“It also underscores the importance of implementing effective strategies to prevent underage and binge drinking, such as enforcing the minimum legal drinking age and reducing alcohol marketing to youth, which can help us change social norms regarding the acceptability of underage and binge drinking,” Miller added.

Shepherd Smith, president of the Institute for Youth Development, advised parents to stop binge drinking before it starts by not having alcohol in the home.

“What studies have shown is that when kids have access to a substance, they’re more likely to use it,” Smith told Family News in Focus. “When they see adults using or participating in a behavior, they’re much more apt to participate themselves.”

HOUSE CHURCHES GROW IN POPULARITY — The Barna Group has identified a growth in the number of non-denominational house churches across the United States, noting that such churches are seemingly more satisfying to those who attend than conventional churches.

Overall, people attending a house church were significantly more satisfied with the leadership of the church, the faith commitment of the people involved in their gathering, the level of community and personal connections they experience and the spiritual depth they experience compared to traditional church institutions, Barna found.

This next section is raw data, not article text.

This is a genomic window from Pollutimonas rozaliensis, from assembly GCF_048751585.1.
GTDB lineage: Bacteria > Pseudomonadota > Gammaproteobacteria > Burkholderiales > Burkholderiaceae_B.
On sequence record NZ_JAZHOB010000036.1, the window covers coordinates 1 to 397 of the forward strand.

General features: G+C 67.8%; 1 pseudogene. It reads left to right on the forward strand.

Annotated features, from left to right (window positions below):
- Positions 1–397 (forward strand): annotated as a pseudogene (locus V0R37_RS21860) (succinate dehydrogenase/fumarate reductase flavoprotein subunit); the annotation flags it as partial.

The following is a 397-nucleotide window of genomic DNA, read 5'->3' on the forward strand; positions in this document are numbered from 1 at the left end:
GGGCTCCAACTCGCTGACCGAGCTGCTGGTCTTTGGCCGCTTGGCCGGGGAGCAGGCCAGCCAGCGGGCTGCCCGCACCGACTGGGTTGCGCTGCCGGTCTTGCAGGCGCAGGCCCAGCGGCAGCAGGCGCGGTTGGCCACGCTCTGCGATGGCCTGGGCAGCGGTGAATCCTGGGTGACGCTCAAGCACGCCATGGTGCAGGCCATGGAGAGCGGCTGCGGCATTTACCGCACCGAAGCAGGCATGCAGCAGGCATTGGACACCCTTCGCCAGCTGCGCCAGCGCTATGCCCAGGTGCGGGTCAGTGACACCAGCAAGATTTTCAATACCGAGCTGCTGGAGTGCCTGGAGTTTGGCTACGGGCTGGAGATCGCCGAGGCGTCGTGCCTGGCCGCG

The study, released Jan. 8, said 80 percent of house churches meet every week with the most common meeting days being Wednesday and Sunday. The typical house church gathering lasts for about two hours, Barna said, and the format often varies from meeting to meeting.

Some activities associated with house church gatherings include prayer, Bible readings, community service, sharing personal needs or experiences, and taking part in a meal.

Barna said most house churches are family-oriented, and the average size of a house church is 20 people. The types of people being drawn to the rapidly growing movement include older, devout Christians seeking a more intense spiritual experience and young adults who are interested in faith but want to escape outdated structures and institutions.